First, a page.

By Chris Yeung –
In his annual self-appraisal, Chief Executive Leung was trumpeting his success in bringing down the number of welfare subsidy cases to a 14-year low and speeding up Hong Kong’s alignment with China’s “Belt and Road” strategy, among others.
The main trust of his 39-page report on his governance is similar to the messages he was keen to convey in a series of interviews he gave to news media in the past few weeks.
Leung was desperate to convince citizens he is leading the city towards the right direction and formulating right policies accordingly in areas ranging from “Belt and Road”, land and housing supply to infrastructure and poverty-elimination.
On Tuesday, he echoed an admission by his deputy, Carrie Lam Cheng Yuet-ngor, whose official title is Chief Secretary, that the Chief Executive is suffering from a lack of legitimacy. Reopening political reform aimed to elect the leader by universal suffrage would give the chief executive “greater legitimacy,” he said.
Weak output legitimacy
Without legitimacy based on elected mandate, Leung could only remedy his major weakness by boosting output legitimacy. Or put plainly, he needs to gain legitimacy and people’s mandate by results.
If anything, results of opinion polls have said it all. Leung’s popularity has stayed below the comfort zone. Pollsters say his unpopularity has persistently stayed at the alarming level.
That should not have come as a surprise. Take the three “Ps”, namely politics, policies and public relations, as benchmark, Leung has failed two, politics and public relations, and the verdict of the third, policies, is in the eyes of beholders.
Vowing to build a “Hong Kong camp” after his victory in the 2012 chief executive election, Leung has failed in mending the fences within the pro-establishment camp in the wake of the bitter rivalry between him and his main rival Henry Tang Ying-yen in the election. James Tien Pei-chun, head of the pro-establishment Liberal Party flew the banner of a campaign known as ABC, which stands for “Anyone but CY”.
A more divided, not united Hong Kong
Worse, his relations with the pan-democratic opposition turned from bad to worse since he took power.
Ask 10 people in the street on whether the political scene has become better or worse in the past four years, most are likely to say it got worse. And, worse, they fear the worst is yet to come.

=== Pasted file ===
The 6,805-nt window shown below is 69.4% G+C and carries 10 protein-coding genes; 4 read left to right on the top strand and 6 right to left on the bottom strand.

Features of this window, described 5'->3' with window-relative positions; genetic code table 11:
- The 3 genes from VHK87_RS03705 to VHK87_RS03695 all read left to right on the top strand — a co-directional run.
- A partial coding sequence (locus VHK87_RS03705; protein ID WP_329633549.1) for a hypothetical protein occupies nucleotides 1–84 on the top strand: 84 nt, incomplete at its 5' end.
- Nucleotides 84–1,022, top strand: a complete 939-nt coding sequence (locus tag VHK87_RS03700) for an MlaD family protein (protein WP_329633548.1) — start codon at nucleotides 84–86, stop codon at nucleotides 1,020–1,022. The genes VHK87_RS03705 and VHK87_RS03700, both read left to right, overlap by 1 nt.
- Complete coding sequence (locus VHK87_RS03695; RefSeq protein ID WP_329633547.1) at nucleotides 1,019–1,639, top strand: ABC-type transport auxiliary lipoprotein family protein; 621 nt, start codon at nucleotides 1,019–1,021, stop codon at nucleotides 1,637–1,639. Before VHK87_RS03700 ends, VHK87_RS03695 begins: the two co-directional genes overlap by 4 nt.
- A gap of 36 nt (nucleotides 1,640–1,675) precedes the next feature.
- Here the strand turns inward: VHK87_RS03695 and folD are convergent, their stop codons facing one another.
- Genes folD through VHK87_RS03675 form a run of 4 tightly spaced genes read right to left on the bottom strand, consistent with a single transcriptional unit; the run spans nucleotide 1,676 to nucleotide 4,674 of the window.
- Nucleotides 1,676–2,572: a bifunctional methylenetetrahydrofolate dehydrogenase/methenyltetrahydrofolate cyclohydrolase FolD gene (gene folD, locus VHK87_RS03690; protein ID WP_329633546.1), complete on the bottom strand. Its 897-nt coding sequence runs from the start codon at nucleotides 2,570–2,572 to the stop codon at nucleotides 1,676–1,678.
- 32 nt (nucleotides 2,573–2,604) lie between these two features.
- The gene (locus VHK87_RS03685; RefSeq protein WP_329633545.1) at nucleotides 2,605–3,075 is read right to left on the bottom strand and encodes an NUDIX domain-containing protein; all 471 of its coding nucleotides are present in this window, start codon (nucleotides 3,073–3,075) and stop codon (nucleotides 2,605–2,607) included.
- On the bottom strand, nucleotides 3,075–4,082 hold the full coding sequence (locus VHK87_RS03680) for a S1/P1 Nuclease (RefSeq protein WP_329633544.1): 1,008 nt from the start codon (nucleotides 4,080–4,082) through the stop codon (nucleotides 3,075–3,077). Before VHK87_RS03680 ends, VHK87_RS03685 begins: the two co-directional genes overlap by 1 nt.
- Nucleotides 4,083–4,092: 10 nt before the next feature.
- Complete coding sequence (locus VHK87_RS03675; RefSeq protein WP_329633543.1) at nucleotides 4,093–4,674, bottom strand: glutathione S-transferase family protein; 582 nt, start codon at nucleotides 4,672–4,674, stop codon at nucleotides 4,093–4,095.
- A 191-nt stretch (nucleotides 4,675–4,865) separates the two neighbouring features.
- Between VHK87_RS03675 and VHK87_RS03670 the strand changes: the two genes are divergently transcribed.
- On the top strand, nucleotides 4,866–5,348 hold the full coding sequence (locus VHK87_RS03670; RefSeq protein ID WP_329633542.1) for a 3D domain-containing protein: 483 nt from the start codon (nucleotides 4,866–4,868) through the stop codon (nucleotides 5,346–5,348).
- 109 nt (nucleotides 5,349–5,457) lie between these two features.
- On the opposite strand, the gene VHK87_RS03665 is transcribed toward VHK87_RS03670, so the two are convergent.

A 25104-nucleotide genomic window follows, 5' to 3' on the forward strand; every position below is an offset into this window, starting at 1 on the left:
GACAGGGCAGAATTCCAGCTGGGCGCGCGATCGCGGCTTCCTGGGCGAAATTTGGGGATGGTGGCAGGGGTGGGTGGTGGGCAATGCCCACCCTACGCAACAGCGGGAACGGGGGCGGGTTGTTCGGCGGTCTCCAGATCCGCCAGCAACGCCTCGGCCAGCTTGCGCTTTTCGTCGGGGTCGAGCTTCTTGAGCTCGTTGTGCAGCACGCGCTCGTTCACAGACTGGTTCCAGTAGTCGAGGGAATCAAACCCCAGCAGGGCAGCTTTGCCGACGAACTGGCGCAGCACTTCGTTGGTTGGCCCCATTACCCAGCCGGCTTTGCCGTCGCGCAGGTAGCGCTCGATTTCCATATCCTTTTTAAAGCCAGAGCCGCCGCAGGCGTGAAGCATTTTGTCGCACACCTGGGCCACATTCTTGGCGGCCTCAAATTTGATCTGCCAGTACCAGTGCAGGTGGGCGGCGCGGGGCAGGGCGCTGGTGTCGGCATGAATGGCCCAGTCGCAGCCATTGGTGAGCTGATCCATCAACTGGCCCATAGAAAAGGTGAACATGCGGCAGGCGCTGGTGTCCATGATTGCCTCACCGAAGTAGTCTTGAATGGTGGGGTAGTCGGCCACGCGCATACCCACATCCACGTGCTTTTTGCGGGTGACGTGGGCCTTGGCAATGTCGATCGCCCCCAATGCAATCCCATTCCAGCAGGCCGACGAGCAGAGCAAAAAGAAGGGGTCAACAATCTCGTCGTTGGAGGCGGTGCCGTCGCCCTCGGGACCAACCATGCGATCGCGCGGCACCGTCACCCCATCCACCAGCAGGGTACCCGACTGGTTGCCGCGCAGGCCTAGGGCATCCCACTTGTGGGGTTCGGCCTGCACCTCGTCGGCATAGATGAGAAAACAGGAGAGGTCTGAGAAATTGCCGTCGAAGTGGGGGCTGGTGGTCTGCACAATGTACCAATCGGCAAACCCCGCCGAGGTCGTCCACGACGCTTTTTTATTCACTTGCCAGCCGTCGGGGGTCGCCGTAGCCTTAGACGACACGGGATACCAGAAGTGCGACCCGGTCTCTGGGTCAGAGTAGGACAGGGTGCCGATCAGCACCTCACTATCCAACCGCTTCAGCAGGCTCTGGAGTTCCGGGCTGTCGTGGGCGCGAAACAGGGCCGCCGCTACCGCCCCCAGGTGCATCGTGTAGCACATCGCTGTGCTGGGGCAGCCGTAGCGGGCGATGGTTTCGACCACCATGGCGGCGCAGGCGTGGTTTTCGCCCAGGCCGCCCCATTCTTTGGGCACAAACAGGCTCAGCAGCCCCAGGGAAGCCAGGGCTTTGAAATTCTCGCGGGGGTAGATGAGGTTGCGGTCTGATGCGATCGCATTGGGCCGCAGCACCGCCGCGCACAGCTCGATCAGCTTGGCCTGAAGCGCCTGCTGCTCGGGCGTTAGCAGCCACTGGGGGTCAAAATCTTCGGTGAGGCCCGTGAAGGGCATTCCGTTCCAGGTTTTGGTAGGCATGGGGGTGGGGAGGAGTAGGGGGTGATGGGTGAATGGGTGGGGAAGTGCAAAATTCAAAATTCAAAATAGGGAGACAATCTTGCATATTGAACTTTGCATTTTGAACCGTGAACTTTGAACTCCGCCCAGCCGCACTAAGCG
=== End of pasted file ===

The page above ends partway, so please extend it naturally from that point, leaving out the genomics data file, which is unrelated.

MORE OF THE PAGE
At the PR front, Leung and his family and ruling team has been the subject of ridicule and bashing in the media and some quarters of the society for alleged wrongdoings and incompetence.
Leung has failed to come clean on some controversies including a HK$50 million golden handshake given by UGL and the so-called “luggage-gate” scandal.
Already suffered from a lack of legitimacy, the embedded perception of him being dishonest held by a considerable portion of the society has worsened his popularity.
To be fair and honest, it is plainly wrong to dismiss all Leung has done as wrong and his policies as bad. Some such as high-speed rail link and third runway are no doubt controversial. Admittedly, they have received considerable support in the society.
It is also fair to say, however, Leung has failed to score in some vitally important policy issues. Put together, they have turned what he would have argued as a shining record in policies to a mixed case.
Major livelihood issues unresolved
For instance, Carrie Lam has admitted the Government has run into difficulty in handling the so-called “three big mountains”, which refers to three contentious livelihood issues, namely MTR fare, the Link and the mandatory provident fund scheme.
It is widely known that Chinese officials have indicated three criteria in the selection of the chief executive. They are the trust of the central government, support of Hong Kong people and ability of governance. On its face, Beijing still trusts CY. But he has failed to gain public support and his governance fraught with controversy.
The key question Beijing needs to find an answer is whether they trust and have faith in CY that he will be able to boost his popularity and govern effectively if he is given five more years.
Legislative Council President Tsang Yok-sing said in an interview with the Cable TV on Wednesday he was told by central government officials Beijing would not “anoint” the next chief executive.
If true, it means Beijing will not put all its bet on CY but will allow a contested election. Leung has claimed in an interview the incumbent chief executive would have an edge in seeking re-election. But for an incumbent who has largely failed the “three Ps” test, his four years of governance would be more a liability than an asset in his re-election bid.
Chris Yeung is founder and editor of the Voice of Hong Kong website. He is a veteran journalist formerly worked with the South China Morning Post and the Hong Kong Economic Journal. He writes on Greater China issues.
Photo: VOHK picture